I have not used the Twin Skins for races, just training. So, I have not done any testing of the various “skin” prep products yet. You can use any brand prep product on any ski brand’s skins. The different skins may be of slightly different materials, lengths or densities, but are all set up with the same theory of providing kick and glide. So, experiment yourself (or with your buddies as a group) with the different skin prep products and use the one you like best. (I would not be surprised to find out that there is not a huge difference and best choice may be the most convenient from both an application standpoint and from an availability at your local shop.)

Note, I had last year’s Twin Skin model and used it all spring without any new daily prep and I enjoyed my skiing, especially the low maintenance aspect in spring klister conditions. After passing my pair from last year down, I’ll probably do the same thing with my new pair.


Joe, thank you for the response. I’ve also decided the Twin Skins are terrific for training but would not
likely race on them. You answered my biggest question which is how often do you need to prep themcand apparently the answer is “not much”. Good to know. I ski almost daily here in Colorado so less prep will be a time saver.


I have always thought in normal conditions I can wax with kick wax that is far better than the skins, even if I have over waxed and have some drag.

If you do mess around some with different prep products, let me know your feedback. In CO, you may have some friends or acquaintances who back country with skins on the way up and take them off for the earned turns on the way down. May be ask them if they do anything to their skins and if so, how often. I’d be interested in feedback from a person not reping a wax company.

– answered by Joe Haggenmiller

Training Recommendation for Master Skiers

by Ian Harvey

This recommendation is specifically meant for master skiers.

One thing that I have noticed when out skiing is that most master skiers seem to go out and ski “at their pace”, which is generally medium-hard, for their workout and then go home. They then repeat this every time they ski. The question that I have for those who are doing this is if you are happy with your overall ski experience or would you like to be faster and have a more diverse skiing experience? Some might simply answer, “I’m happy doing it this way even though I understand that it won’t make me faster or fitter”. If that’s the case, then of course there’s not much more to say except for “enjoy!”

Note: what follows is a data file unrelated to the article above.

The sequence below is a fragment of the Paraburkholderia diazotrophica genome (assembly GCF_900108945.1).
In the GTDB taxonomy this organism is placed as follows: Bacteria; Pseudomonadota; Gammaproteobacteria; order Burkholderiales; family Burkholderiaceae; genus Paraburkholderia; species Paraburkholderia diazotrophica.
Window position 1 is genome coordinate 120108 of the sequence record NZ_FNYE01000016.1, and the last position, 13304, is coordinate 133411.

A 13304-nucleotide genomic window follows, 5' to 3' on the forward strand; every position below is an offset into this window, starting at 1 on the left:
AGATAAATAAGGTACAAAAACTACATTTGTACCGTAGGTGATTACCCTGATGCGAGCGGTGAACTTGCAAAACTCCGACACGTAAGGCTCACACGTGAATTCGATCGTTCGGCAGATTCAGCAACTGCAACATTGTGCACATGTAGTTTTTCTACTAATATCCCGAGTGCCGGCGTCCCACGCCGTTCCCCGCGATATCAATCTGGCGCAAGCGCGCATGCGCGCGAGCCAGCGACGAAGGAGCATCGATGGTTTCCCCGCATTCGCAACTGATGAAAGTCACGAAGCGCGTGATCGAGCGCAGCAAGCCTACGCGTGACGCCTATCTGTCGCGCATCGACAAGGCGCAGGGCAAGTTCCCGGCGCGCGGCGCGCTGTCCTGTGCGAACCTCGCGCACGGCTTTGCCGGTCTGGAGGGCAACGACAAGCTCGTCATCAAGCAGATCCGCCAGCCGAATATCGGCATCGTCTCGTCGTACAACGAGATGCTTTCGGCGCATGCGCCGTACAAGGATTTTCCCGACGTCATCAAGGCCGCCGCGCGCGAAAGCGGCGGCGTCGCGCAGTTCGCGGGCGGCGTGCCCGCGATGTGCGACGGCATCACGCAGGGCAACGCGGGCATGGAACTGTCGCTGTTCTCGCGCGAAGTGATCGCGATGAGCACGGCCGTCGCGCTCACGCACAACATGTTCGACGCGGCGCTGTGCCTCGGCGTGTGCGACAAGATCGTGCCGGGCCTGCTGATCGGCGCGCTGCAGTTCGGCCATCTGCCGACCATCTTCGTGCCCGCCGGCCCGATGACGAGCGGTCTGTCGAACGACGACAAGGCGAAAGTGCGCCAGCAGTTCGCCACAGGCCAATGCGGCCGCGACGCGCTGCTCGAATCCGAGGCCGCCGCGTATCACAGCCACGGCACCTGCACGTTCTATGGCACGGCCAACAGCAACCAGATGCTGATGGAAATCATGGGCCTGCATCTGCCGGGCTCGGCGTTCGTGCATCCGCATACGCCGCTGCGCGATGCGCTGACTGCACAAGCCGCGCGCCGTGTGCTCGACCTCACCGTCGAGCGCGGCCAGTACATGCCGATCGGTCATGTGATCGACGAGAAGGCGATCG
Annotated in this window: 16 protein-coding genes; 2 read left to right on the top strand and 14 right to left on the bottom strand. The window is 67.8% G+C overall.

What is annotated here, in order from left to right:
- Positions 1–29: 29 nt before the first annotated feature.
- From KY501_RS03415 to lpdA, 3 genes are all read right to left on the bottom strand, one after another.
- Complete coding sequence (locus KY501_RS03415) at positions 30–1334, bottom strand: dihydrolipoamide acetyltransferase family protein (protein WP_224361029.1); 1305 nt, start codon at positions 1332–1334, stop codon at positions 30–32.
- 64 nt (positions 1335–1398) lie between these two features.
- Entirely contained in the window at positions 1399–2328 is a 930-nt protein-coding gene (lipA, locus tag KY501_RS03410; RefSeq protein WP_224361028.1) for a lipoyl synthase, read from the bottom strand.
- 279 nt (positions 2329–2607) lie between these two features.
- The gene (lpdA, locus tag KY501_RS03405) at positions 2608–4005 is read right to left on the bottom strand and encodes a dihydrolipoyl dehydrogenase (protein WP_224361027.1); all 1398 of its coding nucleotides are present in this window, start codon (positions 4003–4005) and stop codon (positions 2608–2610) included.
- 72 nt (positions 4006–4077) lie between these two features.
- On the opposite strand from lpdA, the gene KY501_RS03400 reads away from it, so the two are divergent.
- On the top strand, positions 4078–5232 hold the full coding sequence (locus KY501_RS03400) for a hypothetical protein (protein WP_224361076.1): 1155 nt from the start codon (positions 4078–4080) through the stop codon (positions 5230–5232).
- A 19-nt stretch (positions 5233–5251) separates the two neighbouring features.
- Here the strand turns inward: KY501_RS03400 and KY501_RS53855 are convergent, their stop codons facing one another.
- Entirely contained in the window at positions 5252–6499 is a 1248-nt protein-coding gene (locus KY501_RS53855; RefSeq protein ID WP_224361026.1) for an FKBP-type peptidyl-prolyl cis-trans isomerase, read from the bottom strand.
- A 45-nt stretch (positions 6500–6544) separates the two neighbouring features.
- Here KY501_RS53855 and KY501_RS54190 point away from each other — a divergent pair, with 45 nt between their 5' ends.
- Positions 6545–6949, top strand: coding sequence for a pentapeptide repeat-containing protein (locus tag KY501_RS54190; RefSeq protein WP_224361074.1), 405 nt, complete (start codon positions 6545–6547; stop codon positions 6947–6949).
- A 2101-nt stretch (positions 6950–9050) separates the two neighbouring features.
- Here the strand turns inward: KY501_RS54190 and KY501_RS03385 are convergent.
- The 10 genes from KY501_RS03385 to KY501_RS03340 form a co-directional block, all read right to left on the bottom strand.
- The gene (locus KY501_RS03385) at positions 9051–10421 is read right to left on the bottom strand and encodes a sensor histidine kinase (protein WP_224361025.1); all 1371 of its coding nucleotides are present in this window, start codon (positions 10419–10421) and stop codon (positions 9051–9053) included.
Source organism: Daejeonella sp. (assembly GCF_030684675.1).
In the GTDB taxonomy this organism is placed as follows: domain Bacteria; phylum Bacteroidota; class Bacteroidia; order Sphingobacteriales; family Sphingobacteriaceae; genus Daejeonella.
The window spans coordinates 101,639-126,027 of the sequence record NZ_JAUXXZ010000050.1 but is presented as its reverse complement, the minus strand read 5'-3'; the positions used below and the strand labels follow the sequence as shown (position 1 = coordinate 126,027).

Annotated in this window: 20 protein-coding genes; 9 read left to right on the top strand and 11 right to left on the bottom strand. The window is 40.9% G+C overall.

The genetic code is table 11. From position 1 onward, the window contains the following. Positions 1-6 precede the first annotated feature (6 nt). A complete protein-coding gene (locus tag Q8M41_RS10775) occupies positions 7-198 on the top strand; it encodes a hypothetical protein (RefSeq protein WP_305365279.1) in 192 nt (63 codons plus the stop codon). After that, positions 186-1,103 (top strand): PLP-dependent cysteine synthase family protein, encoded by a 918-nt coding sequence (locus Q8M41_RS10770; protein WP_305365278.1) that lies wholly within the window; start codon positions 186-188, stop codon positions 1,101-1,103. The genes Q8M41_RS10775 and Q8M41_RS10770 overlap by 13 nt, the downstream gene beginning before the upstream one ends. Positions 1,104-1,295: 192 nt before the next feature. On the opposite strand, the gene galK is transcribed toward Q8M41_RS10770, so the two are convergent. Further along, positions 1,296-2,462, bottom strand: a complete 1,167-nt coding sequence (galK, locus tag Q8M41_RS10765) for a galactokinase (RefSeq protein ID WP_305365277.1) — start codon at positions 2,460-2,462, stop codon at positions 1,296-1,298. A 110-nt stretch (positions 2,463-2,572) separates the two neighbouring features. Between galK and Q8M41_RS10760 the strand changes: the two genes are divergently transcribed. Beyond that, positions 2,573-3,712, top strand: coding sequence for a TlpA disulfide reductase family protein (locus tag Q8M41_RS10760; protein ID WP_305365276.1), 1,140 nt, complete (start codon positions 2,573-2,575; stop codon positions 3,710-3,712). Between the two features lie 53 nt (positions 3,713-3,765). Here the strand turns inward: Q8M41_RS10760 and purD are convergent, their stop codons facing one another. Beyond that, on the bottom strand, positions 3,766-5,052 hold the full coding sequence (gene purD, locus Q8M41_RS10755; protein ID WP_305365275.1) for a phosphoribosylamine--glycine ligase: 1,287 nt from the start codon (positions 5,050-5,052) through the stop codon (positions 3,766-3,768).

This practice of doing the same medium-hard type thing every day yields basically no improvement at all and overall is an extremely poor training plan if the goal is to become a faster fitter easier skier. Furthermore, based on what I have seen, most skiers generally ski this way to fatigue in an effort to get the most out of their workout. This also leads to overtraining symptoms and injury despite the fact that the potential reward for this training activity is very low. (In the risk reward ratio, this type of training is high risk and low reward).

When training is differentiated each day such that different systems are worked, the benefits become readily apparent.

Generally doing this brings more satisfaction, the skier feels better in general with more energy and less fatigue, and there is a clear marked improvement when compared to the “every day medium-hard model”.

Everyone trains different amounts, but as a general rule, if a person is trying to get faster, there should be a workout that involves intervals (intensity), another with specific strength (such as skating without poles, double poling, etc.) or sprints (multiple 15 second bursts that not only give an athlete speed and coordination, but also is a superb specific strength workout), and workouts that are long and slow which are designed to improve efficiency.

Let’s say one intensity workout and one sprint/strength workout a week are done. Sometimes another intensity workout would want to be added but otherwise, the rest of the workouts should be long and easy. I think we are all pretty good at designing intensity workouts and strength/speed workouts. It seems to me that we are really bad at planning and executing long easy workouts as strange as that might sound. I say this based on my observation of master skiers throughout the winter.